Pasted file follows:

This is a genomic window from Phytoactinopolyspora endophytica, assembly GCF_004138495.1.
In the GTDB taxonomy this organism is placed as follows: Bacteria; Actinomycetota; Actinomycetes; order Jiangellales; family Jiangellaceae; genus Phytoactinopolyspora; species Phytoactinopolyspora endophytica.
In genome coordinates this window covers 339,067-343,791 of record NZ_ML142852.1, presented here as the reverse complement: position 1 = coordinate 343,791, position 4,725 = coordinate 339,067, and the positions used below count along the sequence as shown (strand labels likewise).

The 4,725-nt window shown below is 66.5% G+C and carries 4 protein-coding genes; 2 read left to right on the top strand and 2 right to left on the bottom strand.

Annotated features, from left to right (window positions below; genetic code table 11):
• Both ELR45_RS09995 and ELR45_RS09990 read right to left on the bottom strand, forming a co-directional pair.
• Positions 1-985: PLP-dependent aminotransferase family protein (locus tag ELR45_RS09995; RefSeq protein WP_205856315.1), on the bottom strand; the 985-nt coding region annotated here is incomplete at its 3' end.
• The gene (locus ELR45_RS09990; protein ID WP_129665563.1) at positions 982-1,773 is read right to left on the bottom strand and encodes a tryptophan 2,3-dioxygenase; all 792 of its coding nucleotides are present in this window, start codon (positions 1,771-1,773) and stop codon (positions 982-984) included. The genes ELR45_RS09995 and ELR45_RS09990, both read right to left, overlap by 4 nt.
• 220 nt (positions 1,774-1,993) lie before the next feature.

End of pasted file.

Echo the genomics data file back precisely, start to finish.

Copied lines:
This is a genomic window from Phytoactinopolyspora endophytica, assembly GCF_004138495.1.
In the GTDB taxonomy this organism is placed as follows: Bacteria; Actinomycetota; Actinomycetes; order Jiangellales; family Jiangellaceae; genus Phytoactinopolyspora; species Phytoactinopolyspora endophytica.
In genome coordinates this window covers 339,067-343,791 of record NZ_ML142852.1, presented here as the reverse complement: position 1 = coordinate 343,791, position 4,725 = coordinate 339,067, and the positions used below count along the sequence as shown (strand labels likewise).

The 4,725-nt window shown below is 66.5% G+C and carries 4 protein-coding genes; 2 read left to right on the top strand and 2 right to left on the bottom strand.

Annotated features, from left to right (window positions below; genetic code table 11):
• Both ELR45_RS09995 and ELR45_RS09990 read right to left on the bottom strand, forming a co-directional pair.
• Positions 1-985: PLP-dependent aminotransferase family protein (locus tag ELR45_RS09995; RefSeq protein WP_205856315.1), on the bottom strand; the 985-nt coding region annotated here is incomplete at its 3' end.
• The gene (locus ELR45_RS09990; protein ID WP_129665563.1) at positions 982-1,773 is read right to left on the bottom strand and encodes a tryptophan 2,3-dioxygenase; all 792 of its coding nucleotides are present in this window, start codon (positions 1,771-1,773) and stop codon (positions 982-984) included. The genes ELR45_RS09995 and ELR45_RS09990, both read right to left, overlap by 4 nt.
• 220 nt (positions 1,774-1,993) lie before the next feature.